Thursday, November 1, 2007

No. 218: Look-Ka Py Py

Band: The Meters
Album: Look-Ka Py Py
Why Rolling Stone gets it right: The house band for Allain Toussaint's New Orleans recording shop, the Meters made funky instrumentals that take as much from Sly and The Family Stone as they did from jazz greats.
Why Rolling Stone gets it wrong: The Meters are largely forgotten in the public consciousness. Hip hop producers haven't forgotten them, but they're not held in the same place as other funk bands of that era.
Best song: The title track is amazing as is "Funky Miracle."
Worst song: They're all pretty great.
Is it awesome?: It's pretty good.

The Meters make their second and final appearance on the list with the band's second record. In comparison to "Rejuvenation," "Look-Ka Py Py" is more laid back. "Rejuvenation" is more based around the emerging Parliament-style funk that was popular, while the organ/drums-based sound on "Look-Ka Py Py" reflects a huge influence from bands like Booker T. And the MGs.

Specifically, the guitar on the record is clearly influenced by Steve Cropper's guitar work from the MGs. The easy rhythmic chords of "This Is My Last Affair" falls into the one or two-line riffing of "Funky Miracle." It's the sweet transition from James Brown's funk to George Clinton's.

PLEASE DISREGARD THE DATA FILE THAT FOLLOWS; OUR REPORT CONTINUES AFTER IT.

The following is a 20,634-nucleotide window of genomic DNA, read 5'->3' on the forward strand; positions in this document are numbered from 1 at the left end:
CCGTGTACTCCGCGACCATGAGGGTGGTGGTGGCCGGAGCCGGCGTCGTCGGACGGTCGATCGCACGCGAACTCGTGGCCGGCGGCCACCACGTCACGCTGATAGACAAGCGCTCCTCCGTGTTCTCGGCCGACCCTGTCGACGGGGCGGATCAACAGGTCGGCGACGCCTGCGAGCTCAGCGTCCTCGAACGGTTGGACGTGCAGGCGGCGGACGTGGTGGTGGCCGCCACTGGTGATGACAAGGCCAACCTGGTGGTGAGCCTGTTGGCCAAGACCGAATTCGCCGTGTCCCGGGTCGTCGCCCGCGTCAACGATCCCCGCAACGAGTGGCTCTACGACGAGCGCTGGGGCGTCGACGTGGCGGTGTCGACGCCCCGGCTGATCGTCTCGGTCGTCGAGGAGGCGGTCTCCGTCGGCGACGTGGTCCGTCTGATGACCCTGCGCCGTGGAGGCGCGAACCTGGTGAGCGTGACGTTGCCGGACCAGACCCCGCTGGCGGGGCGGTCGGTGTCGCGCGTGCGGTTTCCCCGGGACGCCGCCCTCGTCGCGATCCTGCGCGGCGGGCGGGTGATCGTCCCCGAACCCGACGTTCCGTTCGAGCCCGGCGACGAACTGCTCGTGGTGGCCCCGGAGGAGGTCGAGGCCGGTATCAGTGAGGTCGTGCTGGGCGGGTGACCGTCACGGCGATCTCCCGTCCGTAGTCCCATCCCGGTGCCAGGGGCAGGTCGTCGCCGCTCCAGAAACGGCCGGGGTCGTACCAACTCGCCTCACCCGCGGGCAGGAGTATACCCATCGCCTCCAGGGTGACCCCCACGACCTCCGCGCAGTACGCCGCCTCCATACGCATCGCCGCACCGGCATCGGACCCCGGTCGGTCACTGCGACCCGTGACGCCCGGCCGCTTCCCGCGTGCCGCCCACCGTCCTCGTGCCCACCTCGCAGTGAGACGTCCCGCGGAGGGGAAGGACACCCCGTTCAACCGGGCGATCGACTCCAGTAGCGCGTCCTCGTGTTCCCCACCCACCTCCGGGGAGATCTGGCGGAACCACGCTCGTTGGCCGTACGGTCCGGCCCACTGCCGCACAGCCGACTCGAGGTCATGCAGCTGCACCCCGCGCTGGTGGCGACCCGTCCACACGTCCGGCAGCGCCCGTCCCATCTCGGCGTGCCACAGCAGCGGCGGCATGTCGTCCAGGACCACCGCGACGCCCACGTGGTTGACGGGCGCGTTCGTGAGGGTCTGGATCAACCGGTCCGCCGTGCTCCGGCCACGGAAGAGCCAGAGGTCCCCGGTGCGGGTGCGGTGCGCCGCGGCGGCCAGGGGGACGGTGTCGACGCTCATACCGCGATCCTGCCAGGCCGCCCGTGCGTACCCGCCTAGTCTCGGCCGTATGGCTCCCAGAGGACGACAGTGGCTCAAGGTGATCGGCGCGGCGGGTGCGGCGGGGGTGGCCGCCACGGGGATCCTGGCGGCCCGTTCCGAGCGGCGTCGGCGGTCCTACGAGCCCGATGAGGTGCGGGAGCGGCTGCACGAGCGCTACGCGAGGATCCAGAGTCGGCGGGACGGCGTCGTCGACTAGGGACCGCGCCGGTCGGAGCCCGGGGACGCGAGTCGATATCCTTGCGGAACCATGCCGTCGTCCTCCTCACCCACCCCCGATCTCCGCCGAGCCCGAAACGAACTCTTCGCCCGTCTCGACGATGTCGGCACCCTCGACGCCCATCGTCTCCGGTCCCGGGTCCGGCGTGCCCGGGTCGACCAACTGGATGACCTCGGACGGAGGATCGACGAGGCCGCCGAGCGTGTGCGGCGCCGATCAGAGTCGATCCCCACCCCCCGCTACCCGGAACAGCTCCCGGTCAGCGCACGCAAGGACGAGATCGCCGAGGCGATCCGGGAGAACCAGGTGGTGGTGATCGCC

Also notable is the start/stop of Ziggy Modeliste's drumwork. Like the great band of Freddie Hubbard, the Meters are able to keep a beat because of Modeliste's devotion to the beat. A lack of overt soloing is striking, but the use of hi-hat augmentation ("Funky Miracle" specifically shows this) is the type of thing you only see in jazz drummers.

Every time I listen to this record, I enjoy it more. It's really the type of thing that works equally as background -- the Meters backed up Dr. John, Paul McCartney and Robert Palmer at different points -- or in the forefront. Complex and funky, "Look-Ka Py Py" is amazing.

1 comment:

kellydwyer said...

The Robert Palmer album they played on, 'Sneakin' Sally Through the Alley,' is probably in my top 20. Perfect blue-eyed soul with a funky backdrop, with guitar from Lowell George. The grooves are just as deep as on Meters albums. Fabulous disc.